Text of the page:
HHS: 87k lives and $20B saved through patient safety efforts

A report released by HHS on Tuesday shows a reduction in hospital acquired conditions has saved thousands of lives and billions of dollars in healthcare costs.

Preliminary estimates reveal a 17 percent decline in HAC rates from 2010 to 2014, or 2.1 million fewer recorded HAC cases. HHS reported 87,000 fewer patient deaths in hospitals and nearly $20 billion in care cost savings as a result of HAC decrease over this period.

The announcement builds upon an HHS report from last December, which indicated 50,000 fewer patient deaths in hospitals and $12 billion savings in care costs between 2010 and 2013.

Hospital acquired conditions include adverse drug events, catheter associated urinary tract defects, central line associated bloodstream infections, pressure ulcers and surgical site infections, among others.

Public-private partnerships have made great strides toward improving patient safety and patient education, including the federal Partnership for Patients initiative, hospital engagement networks and quality improvement organizations.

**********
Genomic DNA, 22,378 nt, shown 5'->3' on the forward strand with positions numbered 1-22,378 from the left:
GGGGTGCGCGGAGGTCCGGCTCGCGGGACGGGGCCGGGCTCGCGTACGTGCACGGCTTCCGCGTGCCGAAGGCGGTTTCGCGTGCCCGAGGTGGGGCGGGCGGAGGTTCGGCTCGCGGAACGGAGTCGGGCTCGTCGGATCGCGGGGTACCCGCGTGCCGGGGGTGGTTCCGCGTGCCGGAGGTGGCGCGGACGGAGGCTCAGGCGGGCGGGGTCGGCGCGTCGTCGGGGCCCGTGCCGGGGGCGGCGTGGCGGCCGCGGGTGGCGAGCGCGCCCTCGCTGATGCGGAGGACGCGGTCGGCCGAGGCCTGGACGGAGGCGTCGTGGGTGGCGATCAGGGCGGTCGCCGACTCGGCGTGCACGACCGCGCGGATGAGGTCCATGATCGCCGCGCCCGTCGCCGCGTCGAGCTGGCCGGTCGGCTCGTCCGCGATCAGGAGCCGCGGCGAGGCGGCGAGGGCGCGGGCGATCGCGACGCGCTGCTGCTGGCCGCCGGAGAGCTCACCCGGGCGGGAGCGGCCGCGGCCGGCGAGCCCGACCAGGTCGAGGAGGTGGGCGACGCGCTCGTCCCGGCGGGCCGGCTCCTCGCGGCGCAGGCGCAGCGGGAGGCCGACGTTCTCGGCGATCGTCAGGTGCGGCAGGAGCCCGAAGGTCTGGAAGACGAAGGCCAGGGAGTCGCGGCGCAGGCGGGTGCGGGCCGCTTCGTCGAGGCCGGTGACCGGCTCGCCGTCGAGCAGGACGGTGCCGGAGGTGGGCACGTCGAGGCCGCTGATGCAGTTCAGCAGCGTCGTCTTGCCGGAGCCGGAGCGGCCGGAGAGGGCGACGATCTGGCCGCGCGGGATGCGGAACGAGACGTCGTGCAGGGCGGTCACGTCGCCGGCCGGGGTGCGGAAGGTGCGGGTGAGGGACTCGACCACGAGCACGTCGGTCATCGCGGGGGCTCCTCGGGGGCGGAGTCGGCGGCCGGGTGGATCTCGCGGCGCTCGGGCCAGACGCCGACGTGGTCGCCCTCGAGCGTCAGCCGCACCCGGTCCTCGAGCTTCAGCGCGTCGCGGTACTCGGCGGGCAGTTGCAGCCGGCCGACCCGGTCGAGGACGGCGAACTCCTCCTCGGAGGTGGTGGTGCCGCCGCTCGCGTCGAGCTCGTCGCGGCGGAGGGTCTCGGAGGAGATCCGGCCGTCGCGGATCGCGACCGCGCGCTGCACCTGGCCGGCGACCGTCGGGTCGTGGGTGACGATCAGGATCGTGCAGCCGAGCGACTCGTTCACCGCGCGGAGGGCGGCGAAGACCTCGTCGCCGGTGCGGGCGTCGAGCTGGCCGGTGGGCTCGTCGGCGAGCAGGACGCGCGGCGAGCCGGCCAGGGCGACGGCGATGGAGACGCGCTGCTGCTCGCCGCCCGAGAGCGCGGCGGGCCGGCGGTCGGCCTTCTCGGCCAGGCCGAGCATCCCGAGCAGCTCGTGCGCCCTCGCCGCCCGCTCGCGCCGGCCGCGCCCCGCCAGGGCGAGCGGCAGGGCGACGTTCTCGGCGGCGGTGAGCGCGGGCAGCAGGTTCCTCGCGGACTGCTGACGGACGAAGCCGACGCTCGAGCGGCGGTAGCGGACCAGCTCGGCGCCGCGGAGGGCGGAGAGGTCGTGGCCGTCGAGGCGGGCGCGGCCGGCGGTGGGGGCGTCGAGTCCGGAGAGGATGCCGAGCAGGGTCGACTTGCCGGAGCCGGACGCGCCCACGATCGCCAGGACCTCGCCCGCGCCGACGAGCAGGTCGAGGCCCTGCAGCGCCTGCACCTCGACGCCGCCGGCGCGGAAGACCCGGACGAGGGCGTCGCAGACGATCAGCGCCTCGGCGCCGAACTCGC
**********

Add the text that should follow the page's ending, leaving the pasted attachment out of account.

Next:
"Hospitals work diligently every day to provide the best possible care for the patients they serve," said president and CEO of the American Hospital Association Rick Pollack. "These new numbers are impressive and show the great progress hospitals continue to make."

More articles on quality: 
Infection control in the US: 2015 year in review 
Invidasys delivers market's first cloud-based claims adjudication platform
CDC reports 'slight increase' in flu activity early in season

© Copyright ASC COMMUNICATIONS 2018. Interested in LINKING to or REPRINTING this content? View our policies by clicking here.


IC Database-3

Top 40 Articles from the Past 6 Months